If I could do it again knowing what I know now, what would I do differently?

If I was in college I would find a paid internship. This gets you in and working in a professional environment, and working with the tools they don't have in schools. Plus, it gets a real company on your resume, and then you aren't someone with no experience.

If I was in a career rut, I would build a home lab (very inexpensive with virtual machine software). I would play with tools like Wireshark, looking at traffic. I would rip apart group policy on multiple Windows operating systems. I would read about system vulnerabilities and how to attack them, then test it out. I would find free tools that mimic what the expensive stuff does, to make it easier to work with the tools I have never touched, as the underlying idea is the same.

Where I am now? I would keep learning. I would keep working to make sure I'm not ashamed for not knowing an answer my dramatically younger colleagues take for granted. I'd use twitter more as a learning and networking tool, and as an outlet to share my view on topics I feel are underrepresented.

It doesn't get easier. But then again, neither does life. Keep pushing forward.

Infosec_Samurai

1

Threat hunting and threat intelligence has a special relationship. Think Sonny and Cher, Peanut Butter and Jelly, even cake and ice cream. They each stand on their own, some with great renown, but put them together and you have a whole that far exceeds the sum of its parts. And like the ouroboros, hunting and intel feed off of each other.

Start with a hunt. The purpose of a hunt is to find adversarial behavior on the network. You do this by forming a hypothesis (I believe the adversaries are trying to move laterally through my network using PS Exec), and then reviewing log information testing that hypothesis (what unexpected accounts are attempting type 3 logins on multiple systems, successful or not, spawned by the process psexec.exe). You find an anomaly and you document it, and then you run it down to see if it can be explained by regular user or system behavior. Should you find proof of adversary behavior, you document everything and you kick it over to incident response (assuming you are not also the incident responder). You then work to eliminate that adversary from your network.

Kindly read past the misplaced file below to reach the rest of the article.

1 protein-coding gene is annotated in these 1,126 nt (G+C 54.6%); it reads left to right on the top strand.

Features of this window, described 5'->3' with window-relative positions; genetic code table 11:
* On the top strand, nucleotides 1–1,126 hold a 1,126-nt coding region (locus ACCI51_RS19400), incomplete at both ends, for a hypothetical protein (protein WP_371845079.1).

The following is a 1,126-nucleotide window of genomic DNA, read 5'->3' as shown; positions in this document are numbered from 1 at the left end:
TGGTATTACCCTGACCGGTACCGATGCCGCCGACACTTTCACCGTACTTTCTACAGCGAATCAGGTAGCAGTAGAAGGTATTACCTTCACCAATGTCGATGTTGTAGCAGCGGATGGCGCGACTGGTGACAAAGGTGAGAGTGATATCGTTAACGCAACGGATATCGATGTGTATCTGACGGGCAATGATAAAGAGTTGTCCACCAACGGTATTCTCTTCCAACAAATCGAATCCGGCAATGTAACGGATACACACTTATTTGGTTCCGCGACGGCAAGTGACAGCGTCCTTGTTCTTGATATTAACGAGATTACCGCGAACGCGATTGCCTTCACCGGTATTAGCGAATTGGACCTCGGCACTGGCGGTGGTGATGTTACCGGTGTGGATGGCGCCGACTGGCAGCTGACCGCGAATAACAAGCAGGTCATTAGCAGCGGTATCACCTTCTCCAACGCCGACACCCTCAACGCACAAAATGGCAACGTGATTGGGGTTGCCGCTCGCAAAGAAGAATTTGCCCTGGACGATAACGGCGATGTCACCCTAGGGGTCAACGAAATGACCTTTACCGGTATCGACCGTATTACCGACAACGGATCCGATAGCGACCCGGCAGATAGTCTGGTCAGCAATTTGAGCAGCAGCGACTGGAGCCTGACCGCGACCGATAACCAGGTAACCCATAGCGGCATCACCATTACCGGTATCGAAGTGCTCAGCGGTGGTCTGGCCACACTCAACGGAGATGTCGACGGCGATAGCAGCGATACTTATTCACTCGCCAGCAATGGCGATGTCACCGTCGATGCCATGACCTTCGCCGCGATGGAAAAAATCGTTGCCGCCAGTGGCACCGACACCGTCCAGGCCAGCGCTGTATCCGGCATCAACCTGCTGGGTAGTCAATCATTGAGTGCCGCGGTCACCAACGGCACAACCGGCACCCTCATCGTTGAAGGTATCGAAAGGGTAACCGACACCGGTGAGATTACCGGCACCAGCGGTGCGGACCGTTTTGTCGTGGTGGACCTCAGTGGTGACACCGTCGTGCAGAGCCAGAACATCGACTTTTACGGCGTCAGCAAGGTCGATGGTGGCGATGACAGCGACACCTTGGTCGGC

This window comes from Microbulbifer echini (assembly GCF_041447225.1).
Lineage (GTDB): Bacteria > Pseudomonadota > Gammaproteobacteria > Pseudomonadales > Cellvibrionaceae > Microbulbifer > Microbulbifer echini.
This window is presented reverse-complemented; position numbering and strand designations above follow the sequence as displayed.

Enter threat intelligence. They take the documentation from the hunt and analyze it. Was there a pattern in the remote login attempts? Did it target servers with a specific function? Was it the same user every time? Was it regular users or IT users with higher levels of access? Did it happen during certain times of the day indicating an adversary's working hours? What other processes did the compromised user account attempt? They work to see if it is all the work of one adversary or multiple.

Yes, multiple adversaries can be inside the same network, even doing battle with each other while assuming the other is legit sysadmin or security personnel. See the 2016 DNC hack after action report.

Threat intel works to build a profile, and that includes examining the kill chain from the recon stage to the point the adversary was discovered. The use the diamond model (http://www.activeresponse.org/wp-content/uploads/2013/07/diamond.pdf) shows tracking an adversary along the kill chain (https://www.lockheedmartin.com/en-us/capabilities/cyber/cyber-kill-chain.html) focusing on four points at each step in the kill chain: adversary, infrastructure, capability, victim. To analyze an adversary's attack, threat intel wants to be able to fill in all four vertices of the diamond. As they build a profile, they will see that an adversary may have undiscovered capabilities. An adversary may be discovering moving laterally with PS Exec, but how did they get on the network to begin with? How did they establish persistence? Building the adversary profile will create more questions. This can be compared against previous adversary documentation, or compared to information from external trusted threat intelligence sources.

The intel team takes these questions back to the hunters. Please hunt the history of the account usage, and look for the origin of anomalous behavior. Something had to happen (a process run, a file downloaded, a website visited) that preceded this anomalous behavior. The hunters then refine the hunt using the parameters given to them by threat intel team to flesh out more of the adversary capabilities. They return their findings to intel, who analyzes and asks more questions, the hunters refine the hunt even more, and this process is cyclical until the adversary tactics, techniques, and procedures can be assessed and documented.

Now, the results of this will be to create alerts (traps) should the adversary ever penetrate the network again. Then incident responders can use the adversary profile created by intel with information gathered from the hunters to contain and eradicate adversary presence with greater rapidity. These profiles can be used to track between similar but separate adversaries, and help paint a picture of motivation. This tracking of adversaries, and intent derived from behavior, can be documented and taken to leadership to say these are the types of organizations targeting our institution, and this is what they find valuable to disrupt and steal. We are better off directing our resources to elevate protection on this set of assets and people.

Documented evidence of intent and capability with a clear target make it easier for leadership to support a course of action. This continual process relies heavily on the coordination between the hunters and gatherers.

None of us is as secure as all of us.

Infosec_Samurai